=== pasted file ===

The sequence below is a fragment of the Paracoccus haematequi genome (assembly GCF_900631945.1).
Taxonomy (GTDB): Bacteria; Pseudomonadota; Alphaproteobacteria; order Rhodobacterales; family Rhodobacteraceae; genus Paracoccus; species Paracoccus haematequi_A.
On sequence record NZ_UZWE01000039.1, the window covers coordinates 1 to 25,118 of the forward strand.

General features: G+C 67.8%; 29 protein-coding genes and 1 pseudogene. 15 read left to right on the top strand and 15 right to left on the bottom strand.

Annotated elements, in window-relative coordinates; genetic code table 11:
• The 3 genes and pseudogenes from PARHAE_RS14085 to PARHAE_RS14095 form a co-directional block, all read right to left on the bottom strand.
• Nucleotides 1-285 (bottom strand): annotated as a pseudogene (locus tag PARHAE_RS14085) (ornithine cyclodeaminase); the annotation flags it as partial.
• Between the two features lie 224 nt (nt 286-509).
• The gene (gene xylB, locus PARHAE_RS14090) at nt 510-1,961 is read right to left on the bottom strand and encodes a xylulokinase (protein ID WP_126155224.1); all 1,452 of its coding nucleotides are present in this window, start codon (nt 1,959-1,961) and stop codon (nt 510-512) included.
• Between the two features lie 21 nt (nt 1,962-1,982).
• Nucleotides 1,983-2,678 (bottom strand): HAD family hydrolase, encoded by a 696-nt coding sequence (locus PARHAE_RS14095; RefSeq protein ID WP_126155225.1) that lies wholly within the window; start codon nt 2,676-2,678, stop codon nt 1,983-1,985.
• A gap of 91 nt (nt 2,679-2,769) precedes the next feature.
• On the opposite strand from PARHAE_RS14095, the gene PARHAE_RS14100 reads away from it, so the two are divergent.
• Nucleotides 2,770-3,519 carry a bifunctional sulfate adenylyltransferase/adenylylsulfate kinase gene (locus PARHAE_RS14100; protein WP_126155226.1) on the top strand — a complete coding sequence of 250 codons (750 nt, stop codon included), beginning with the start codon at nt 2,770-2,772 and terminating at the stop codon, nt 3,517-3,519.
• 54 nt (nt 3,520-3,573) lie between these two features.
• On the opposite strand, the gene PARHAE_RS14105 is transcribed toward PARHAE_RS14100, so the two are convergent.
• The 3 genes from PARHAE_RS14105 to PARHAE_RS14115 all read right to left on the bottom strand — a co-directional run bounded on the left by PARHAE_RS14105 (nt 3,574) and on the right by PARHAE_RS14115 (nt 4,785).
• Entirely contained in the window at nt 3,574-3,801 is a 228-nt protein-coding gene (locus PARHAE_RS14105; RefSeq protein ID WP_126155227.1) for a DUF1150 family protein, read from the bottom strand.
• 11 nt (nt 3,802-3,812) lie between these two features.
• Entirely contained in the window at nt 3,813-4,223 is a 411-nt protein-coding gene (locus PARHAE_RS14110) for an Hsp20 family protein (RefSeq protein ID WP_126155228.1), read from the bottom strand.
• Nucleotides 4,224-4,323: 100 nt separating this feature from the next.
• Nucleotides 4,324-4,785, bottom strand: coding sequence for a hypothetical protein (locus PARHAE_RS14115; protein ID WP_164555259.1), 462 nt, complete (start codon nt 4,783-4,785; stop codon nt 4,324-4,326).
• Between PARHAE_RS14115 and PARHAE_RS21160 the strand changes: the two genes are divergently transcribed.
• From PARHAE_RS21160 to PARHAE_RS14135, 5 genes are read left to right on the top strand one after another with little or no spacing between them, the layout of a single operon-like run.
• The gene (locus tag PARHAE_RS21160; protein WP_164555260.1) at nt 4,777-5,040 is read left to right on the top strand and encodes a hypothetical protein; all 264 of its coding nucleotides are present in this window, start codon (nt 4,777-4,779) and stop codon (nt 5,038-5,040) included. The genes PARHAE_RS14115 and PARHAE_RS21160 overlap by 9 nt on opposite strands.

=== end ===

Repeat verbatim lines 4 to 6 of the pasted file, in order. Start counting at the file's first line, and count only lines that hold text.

General features: G+C 67.8%; 29 protein-coding genes and 1 pseudogene. 15 read left to right on the top strand and 15 right to left on the bottom strand.

Annotated elements, in window-relative coordinates; genetic code table 11:
• The 3 genes and pseudogenes from PARHAE_RS14085 to PARHAE_RS14095 form a co-directional block, all read right to left on the bottom strand.